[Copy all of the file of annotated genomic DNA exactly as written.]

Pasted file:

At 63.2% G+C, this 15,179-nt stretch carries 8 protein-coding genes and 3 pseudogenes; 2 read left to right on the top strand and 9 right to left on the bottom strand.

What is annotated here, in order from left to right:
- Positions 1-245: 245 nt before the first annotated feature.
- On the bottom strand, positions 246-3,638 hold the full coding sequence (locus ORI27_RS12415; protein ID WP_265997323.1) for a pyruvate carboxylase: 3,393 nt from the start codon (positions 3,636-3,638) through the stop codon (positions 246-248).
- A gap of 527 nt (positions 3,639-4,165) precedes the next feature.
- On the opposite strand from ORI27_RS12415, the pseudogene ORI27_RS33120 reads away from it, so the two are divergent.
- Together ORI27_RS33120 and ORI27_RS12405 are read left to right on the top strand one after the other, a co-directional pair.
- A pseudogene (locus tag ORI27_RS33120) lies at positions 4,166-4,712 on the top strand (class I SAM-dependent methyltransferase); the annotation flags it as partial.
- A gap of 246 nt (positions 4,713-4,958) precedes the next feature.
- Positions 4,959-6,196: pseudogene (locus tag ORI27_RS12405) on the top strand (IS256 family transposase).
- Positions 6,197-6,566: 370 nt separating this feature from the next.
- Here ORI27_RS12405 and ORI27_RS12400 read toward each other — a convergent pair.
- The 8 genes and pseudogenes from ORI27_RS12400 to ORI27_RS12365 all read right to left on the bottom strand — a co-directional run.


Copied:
At 63.2% G+C, this 15,179-nt stretch carries 8 protein-coding genes and 3 pseudogenes; 2 read left to right on the top strand and 9 right to left on the bottom strand.

What is annotated here, in order from left to right:
- Positions 1-245: 245 nt before the first annotated feature.
- On the bottom strand, positions 246-3,638 hold the full coding sequence (locus ORI27_RS12415; protein ID WP_265997323.1) for a pyruvate carboxylase: 3,393 nt from the start codon (positions 3,636-3,638) through the stop codon (positions 246-248).
- A gap of 527 nt (positions 3,639-4,165) precedes the next feature.
- On the opposite strand from ORI27_RS12415, the pseudogene ORI27_RS33120 reads away from it, so the two are divergent.
- Together ORI27_RS33120 and ORI27_RS12405 are read left to right on the top strand one after the other, a co-directional pair.
- A pseudogene (locus tag ORI27_RS33120) lies at positions 4,166-4,712 on the top strand (class I SAM-dependent methyltransferase); the annotation flags it as partial.
- A gap of 246 nt (positions 4,713-4,958) precedes the next feature.
- Positions 4,959-6,196: pseudogene (locus tag ORI27_RS12405) on the top strand (IS256 family transposase).
- Positions 6,197-6,566: 370 nt separating this feature from the next.
- Here ORI27_RS12405 and ORI27_RS12400 read toward each other — a convergent pair.
- The 8 genes and pseudogenes from ORI27_RS12400 to ORI27_RS12365 all read right to left on the bottom strand — a co-directional run.